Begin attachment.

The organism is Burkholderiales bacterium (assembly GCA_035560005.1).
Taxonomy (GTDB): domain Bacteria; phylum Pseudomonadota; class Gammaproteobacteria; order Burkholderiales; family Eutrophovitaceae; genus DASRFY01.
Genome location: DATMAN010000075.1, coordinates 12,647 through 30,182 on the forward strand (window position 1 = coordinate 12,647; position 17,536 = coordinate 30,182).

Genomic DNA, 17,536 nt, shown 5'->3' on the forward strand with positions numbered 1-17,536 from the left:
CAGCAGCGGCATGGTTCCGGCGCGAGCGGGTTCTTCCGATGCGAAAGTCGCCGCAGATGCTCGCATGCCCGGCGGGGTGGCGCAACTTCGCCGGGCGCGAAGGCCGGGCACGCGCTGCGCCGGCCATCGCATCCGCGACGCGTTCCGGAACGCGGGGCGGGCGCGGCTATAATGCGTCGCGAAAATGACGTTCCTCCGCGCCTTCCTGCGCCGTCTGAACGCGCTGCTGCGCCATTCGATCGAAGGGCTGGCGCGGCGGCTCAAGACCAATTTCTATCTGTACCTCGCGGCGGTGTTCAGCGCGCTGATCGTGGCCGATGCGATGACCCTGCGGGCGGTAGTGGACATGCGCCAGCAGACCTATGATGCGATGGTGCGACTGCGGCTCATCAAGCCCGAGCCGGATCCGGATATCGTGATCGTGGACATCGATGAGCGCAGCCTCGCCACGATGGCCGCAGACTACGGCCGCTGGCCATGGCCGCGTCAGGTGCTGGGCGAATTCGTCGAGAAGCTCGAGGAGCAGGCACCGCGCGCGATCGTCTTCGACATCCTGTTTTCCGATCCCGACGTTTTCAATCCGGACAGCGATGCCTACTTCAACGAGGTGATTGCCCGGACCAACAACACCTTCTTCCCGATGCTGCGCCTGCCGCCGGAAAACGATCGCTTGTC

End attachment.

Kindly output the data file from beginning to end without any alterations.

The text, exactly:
The organism is Burkholderiales bacterium (assembly GCA_035560005.1).
Taxonomy (GTDB): domain Bacteria; phylum Pseudomonadota; class Gammaproteobacteria; order Burkholderiales; family Eutrophovitaceae; genus DASRFY01.
Genome location: DATMAN010000075.1, coordinates 12,647 through 30,182 on the forward strand (window position 1 = coordinate 12,647; position 17,536 = coordinate 30,182).

Genomic DNA, 17,536 nt, shown 5'->3' on the forward strand with positions numbered 1-17,536 from the left:
CAGCAGCGGCATGGTTCCGGCGCGAGCGGGTTCTTCCGATGCGAAAGTCGCCGCAGATGCTCGCATGCCCGGCGGGGTGGCGCAACTTCGCCGGGCGCGAAGGCCGGGCACGCGCTGCGCCGGCCATCGCATCCGCGACGCGTTCCGGAACGCGGGGCGGGCGCGGCTATAATGCGTCGCGAAAATGACGTTCCTCCGCGCCTTCCTGCGCCGTCTGAACGCGCTGCTGCGCCATTCGATCGAAGGGCTGGCGCGGCGGCTCAAGACCAATTTCTATCTGTACCTCGCGGCGGTGTTCAGCGCGCTGATCGTGGCCGATGCGATGACCCTGCGGGCGGTAGTGGACATGCGCCAGCAGACCTATGATGCGATGGTGCGACTGCGGCTCATCAAGCCCGAGCCGGATCCGGATATCGTGATCGTGGACATCGATGAGCGCAGCCTCGCCACGATGGCCGCAGACTACGGCCGCTGGCCATGGCCGCGTCAGGTGCTGGGCGAATTCGTCGAGAAGCTCGAGGAGCAGGCACCGCGCGCGATCGTCTTCGACATCCTGTTTTCCGATCCCGACGTTTTCAATCCGGACAGCGATGCCTACTTCAACGAGGTGATTGCCCGGACCAACAACACCTTCTTCCCGATGCTGCGCCTGCCGCCGGAAAACGATCGCTTGTC